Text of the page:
what is wrong with Eddie Long…

Posted on Thursday 30 September 2010

    Galatians 6
    7Be not deceived; God is not mocked: for whatsoever a man soweth, that shall he also reap.
    For he that soweth to his flesh shall of the flesh reap corruption; but he that soweth to the Spirit shall of the Spirit reap life everlasting.
    And let us not be weary in well doing: for in due season we shall reap, if we faint not.
My childhood was unusual for a Southerner, I think. My Dad was from the immigrant coal mining belt, an Italian Catholic family. When he came South, he wanted to leave it all behind. My mother was from a vaudeville family in rural Georgia who was, I think, one of those 1930’s intellectual agnostics recovering from the camp meeting/revival version of religion. So, we neither had nor went to a church. I was ‘taken’ to Sunday School and vacation Bible School. It was taught in public school. And I went to a military christian school for longer than I wanted to, where Bible was taught with the same valence as Math and English [five days a week]. So my Christian days were only the teen years when I [sort of] joined up on my own. I left under the same power at eighteen.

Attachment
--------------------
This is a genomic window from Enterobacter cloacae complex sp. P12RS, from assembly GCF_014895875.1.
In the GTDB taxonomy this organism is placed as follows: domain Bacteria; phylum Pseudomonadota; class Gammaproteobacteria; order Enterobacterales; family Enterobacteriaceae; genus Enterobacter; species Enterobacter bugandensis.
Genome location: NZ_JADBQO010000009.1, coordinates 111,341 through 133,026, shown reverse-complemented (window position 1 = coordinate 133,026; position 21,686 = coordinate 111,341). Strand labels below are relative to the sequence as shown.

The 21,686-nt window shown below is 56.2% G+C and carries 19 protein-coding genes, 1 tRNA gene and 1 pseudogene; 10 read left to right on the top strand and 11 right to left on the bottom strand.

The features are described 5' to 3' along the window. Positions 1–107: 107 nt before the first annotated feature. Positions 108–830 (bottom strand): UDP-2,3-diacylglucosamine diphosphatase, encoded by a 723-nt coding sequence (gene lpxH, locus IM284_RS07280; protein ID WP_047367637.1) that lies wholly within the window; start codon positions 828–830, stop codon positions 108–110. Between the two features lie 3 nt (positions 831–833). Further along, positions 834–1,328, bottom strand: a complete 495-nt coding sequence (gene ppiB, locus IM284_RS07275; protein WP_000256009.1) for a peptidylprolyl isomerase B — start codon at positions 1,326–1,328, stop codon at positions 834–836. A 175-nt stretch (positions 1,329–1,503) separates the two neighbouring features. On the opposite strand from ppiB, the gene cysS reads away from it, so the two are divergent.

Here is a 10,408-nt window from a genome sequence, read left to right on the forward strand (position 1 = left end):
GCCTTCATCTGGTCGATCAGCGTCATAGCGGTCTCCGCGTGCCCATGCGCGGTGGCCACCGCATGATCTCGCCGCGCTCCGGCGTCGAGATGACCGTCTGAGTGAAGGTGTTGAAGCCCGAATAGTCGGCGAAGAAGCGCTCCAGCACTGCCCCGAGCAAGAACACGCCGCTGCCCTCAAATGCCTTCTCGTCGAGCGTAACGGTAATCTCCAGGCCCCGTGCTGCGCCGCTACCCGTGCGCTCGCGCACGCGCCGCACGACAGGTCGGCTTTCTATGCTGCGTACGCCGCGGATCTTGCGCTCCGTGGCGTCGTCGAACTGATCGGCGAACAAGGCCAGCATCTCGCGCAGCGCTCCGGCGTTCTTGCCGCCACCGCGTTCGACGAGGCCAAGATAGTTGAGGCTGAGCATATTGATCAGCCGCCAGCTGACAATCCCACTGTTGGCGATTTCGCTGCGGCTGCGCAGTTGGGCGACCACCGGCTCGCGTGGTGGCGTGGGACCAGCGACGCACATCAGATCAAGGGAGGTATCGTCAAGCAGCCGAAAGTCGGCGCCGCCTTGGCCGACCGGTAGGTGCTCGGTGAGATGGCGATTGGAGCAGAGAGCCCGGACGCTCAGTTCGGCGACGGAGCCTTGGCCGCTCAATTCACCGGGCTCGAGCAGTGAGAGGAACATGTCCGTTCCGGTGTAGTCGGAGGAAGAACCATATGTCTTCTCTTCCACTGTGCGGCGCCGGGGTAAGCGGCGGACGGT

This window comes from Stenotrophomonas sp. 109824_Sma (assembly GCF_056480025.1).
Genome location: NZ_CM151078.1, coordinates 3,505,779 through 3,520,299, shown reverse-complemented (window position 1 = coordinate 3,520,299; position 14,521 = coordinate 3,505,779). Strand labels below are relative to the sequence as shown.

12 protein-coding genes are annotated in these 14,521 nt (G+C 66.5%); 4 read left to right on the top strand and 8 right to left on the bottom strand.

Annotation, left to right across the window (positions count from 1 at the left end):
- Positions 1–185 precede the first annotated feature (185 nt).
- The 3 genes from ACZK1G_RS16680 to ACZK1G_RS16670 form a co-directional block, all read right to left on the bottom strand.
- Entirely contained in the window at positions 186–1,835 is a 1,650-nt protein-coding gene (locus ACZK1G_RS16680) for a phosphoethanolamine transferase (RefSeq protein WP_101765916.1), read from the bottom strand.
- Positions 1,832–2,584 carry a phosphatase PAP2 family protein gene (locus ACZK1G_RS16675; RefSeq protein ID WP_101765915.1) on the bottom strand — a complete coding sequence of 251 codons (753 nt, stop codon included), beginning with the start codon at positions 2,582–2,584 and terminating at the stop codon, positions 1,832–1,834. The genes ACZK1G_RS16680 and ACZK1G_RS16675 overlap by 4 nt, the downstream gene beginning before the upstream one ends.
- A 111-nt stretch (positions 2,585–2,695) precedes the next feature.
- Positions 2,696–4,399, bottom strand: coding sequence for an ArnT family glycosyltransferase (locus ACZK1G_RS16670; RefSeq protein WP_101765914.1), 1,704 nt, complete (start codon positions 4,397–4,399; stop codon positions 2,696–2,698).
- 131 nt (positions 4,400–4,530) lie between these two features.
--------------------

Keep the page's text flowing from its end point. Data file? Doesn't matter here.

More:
Oral RobertsWith the coming of television, came Oral Roberts – healing the sick every Sunday Morning. A friend and I gathered to watch faithfully – not as religion, but as entertainment – rolling on the floor in laughter as Oral would put on his show shouting "Heal!". It wasn’t lost on us that he would quote Galations 6 at the end in his appeal for donations, but it didn’t register on me that he was implying that if you "sowed" to his ministry, you would "specifically" "reap." I missed that part.

While my family was not "religious," it was sensibly moral, and those verses up there obviously informed the morality – all parts. How you behave towards the world is how the world will behave towards you. And "good things come to he who waits." It was a good morality, one that I still adhere to. I remember those verses from my bible days. They impressed me and articulated the very morality I was being taught.